Leonardo, Volume 44, Issue 3 | Leonardo/ISASTwith Arizona State University
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Articles and Notes

  • The Art of Finance: An Artist Uses Financial Economics as Inspiration
    Rodrigo Sigal
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    This article focuses on the possibility of developing an “art of science” in the literal sense of the words—that is, art illustrating scientific theories. In this perspective, scientific knowledge is used for itself, independent of the reality it is supposed to represent (even if this knowledge does not directly involve a pictorial dimension). Using a specific theory originating from financial economics, the author illustrates his analysis using two of his own collages.

  • Transmissions between Memory and Amnesia: The Radio Memorial in a New Media Age
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    In light of constantly exploding bandwidth and nearly limitless digital storage, FM radio may appear an anachronistic means of communication. However, many new media artists are using this most ephemeral, unindexable, “old” medium instead of or in addition to digital technologies. In this paper, artist Sarah Kanouse discusses three of her own projects that use radio transmission as a unique public material to create ephemeral monuments to difficult moments in American history. By using an analog and dissipating material, these pieces suggest that the struggle to remember is more meaningful than the total recall promised by the digital archive.

  • Live Coding of Consequence
    Nick Collins
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    A live coding movement has arisen from everyday use of interpreted programming environments, where the results of new code can be immediately established. Running algorithms can be modified as they progress. In the context of arts computing, live coding has become an intriguing movement in the field of real-time performance. It directly confronts the role of computer programmers in new media work by placing their actions, and the consequences of their actions, centrally within a work's setting. This article covers historical precedents, theoretical perspectives and recent practice. Although the contemporary exploration of live coding is associated with the rise of laptop music and visuals, there are many further links to uncover throughout rule-based art. A central issue is the role of a human being within computable structures; it is possible to find examples of live coding that do not require the use of a (digital) computer at all.

  • Performing Digital Aesthetics: The Framework for a Theory of the Formation of Interactive Narratives
    Neil C.M. Brown, Timothy S. Barker, Dennis Del Favero, Yara El-Sherbini
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    Interactive narratives are inextricable from the way that we understand our encounters with digital technology. This is based upon the way that these encounters are processually formed into a narrative of episodic events, arranged and re-arranged by various levels of agency. After describing past research conducted at the iCinema Research Centre at the University of New South Wales, this paper sets out a framework within which to build a relational theory of interactive narrative formation, outlining future research in the area.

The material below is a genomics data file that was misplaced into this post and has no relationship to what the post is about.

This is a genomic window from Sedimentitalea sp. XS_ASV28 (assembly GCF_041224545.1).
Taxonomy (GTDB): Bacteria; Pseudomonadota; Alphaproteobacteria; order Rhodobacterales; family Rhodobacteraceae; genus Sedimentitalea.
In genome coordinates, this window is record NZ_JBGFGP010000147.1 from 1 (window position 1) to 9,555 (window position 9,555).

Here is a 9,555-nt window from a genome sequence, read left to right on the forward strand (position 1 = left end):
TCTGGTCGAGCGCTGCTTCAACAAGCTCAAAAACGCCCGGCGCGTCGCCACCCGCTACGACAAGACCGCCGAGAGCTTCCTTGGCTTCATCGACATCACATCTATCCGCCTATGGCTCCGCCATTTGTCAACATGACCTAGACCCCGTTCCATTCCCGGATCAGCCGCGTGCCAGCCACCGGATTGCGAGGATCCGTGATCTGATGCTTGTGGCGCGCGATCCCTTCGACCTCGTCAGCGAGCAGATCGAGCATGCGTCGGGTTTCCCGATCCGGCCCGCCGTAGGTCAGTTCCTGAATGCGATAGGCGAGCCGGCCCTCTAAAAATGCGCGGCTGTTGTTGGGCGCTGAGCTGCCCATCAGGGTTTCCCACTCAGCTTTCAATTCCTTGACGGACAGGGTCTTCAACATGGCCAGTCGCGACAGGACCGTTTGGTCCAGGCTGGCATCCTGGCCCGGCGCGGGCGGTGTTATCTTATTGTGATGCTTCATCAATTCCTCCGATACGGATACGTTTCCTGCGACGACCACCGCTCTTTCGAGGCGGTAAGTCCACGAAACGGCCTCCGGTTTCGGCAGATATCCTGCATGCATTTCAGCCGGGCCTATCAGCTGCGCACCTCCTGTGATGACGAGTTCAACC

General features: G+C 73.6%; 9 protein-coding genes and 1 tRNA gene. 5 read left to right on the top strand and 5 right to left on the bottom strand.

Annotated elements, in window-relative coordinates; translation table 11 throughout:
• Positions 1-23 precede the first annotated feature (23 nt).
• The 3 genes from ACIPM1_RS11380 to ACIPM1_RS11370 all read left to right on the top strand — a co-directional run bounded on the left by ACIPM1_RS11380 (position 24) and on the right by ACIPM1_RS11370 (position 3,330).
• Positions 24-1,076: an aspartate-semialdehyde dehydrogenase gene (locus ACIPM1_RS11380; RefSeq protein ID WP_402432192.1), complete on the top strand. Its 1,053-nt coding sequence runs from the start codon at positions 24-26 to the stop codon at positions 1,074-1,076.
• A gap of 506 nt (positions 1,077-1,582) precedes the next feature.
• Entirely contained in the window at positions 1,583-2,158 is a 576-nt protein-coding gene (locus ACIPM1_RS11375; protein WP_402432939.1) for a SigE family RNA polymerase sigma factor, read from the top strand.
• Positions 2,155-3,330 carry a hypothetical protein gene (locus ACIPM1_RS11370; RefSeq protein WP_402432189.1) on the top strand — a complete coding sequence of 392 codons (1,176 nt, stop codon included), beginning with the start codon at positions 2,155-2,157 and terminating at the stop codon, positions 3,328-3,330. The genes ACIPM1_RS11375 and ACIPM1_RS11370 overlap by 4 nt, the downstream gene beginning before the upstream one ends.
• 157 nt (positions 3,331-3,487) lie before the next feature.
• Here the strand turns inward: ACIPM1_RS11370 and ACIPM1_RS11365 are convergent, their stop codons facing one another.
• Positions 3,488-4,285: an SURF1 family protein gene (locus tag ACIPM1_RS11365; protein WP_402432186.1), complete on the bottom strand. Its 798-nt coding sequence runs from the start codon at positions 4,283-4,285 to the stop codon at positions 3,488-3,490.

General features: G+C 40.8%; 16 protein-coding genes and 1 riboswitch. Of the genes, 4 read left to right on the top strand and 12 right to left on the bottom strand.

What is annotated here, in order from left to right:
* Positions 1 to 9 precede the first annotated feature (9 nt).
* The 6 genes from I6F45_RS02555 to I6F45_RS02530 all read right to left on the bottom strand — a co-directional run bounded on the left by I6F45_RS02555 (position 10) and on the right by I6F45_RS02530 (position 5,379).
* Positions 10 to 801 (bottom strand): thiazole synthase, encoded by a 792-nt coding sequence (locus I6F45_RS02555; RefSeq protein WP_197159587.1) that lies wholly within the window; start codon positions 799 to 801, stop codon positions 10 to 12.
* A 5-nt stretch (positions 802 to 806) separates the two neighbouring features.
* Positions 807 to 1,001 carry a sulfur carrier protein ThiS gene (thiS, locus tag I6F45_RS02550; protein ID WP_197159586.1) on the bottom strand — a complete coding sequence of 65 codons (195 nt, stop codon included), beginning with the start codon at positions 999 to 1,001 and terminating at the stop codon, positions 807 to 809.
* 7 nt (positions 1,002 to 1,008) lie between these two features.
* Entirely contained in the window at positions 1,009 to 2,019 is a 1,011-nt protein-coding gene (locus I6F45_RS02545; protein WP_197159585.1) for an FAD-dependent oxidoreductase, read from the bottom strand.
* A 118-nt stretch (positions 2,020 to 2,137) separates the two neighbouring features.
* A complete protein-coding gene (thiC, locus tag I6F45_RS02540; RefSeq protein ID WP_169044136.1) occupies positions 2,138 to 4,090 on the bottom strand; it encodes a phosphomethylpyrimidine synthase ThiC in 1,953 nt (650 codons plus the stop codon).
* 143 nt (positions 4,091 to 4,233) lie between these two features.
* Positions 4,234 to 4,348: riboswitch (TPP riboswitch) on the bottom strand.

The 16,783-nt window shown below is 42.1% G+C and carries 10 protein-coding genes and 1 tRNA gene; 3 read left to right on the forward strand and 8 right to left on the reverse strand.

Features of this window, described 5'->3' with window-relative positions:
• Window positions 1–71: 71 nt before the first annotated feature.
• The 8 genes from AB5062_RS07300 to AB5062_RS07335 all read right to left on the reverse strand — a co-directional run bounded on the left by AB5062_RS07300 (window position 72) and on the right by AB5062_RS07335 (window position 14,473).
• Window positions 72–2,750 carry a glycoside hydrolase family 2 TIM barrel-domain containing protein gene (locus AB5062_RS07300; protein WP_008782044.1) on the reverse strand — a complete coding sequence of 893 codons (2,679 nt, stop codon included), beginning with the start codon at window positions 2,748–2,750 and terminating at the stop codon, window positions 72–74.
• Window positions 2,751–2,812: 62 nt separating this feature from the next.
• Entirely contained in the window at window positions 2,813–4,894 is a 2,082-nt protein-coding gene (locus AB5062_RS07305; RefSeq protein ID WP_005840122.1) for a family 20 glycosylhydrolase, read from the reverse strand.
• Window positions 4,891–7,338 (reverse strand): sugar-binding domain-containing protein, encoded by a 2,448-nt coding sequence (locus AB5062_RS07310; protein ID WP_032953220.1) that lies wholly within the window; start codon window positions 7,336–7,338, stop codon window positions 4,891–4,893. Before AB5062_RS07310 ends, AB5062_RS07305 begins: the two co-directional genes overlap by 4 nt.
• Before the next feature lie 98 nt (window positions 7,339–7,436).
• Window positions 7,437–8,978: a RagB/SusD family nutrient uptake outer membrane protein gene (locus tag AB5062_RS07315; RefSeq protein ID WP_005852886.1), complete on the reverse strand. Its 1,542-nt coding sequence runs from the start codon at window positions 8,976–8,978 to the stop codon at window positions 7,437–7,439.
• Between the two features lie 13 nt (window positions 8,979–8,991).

• Fertilization Narratives in the Art of Gustav Klimt, Diego Rivera and Frida Kahlo: Repression, Domination and Eros among Cells
    Scott F. Gilbert, Sabine Brauckmann
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    Fertilization narratives are powerful biological stories that can be used for social ends, and 20th-century artists have used fertilization-based imagery to convey political and social ideas. In Danae, Gustav Klimt used an esoteric stage of early human embryos to indicate successful fertilization and the inability of government repression to stifle creativity. In Man, Controller of the Universe, Diego Rivera painted a mural of a man controlling an ovulating ovary, depicting Trotsky's view that society will rationally regulate human fertilization. His former wife, Frida Kahlo, refuted this view in Moses: Nucleus of Creation, wherein she painted images of fertilization and embryo formation as the ultimate acts of erotic consummation and generation.

  • The Implicit Body as Performance: Analyzing Interactive Art
    Nathaniel Stern
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    This paper puts contemporary theories of embodiment and performance in the service of interactive arts criticism. Rather than focusing on vision, structure or signification, the author proposes that we explicitly examine bodies-in-relation, interaction as performance, and “being” as “being-with.” He presents four concrete areas of concentration for analyzing the category of interactive art. The author also examines how such work amplifies subjects and objects as always already implicated across one another.

Color Plates

Special Section of Leonardo Transactions: Arts, Humanities and Complex Networks

  • Networks of Photos, Landmarks, and People
    David Crandall, Noah Snavely
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    Social photo-sharing sites like Flickr contain vast amounts of latent information about the world and human behavior. The authors describe their recent work in building automatic algorithms that analyze large collections of imagery in order to extract some of this information. At a global scale, geo-tagged photographs can be used to identify the most photographed places on Earth, as well as to infer the names and visual representations of these places. At a local scale, the authors build detailed 3D models of a scene by combining information from thousands of 2D photographs taken by different people and from different vantage points.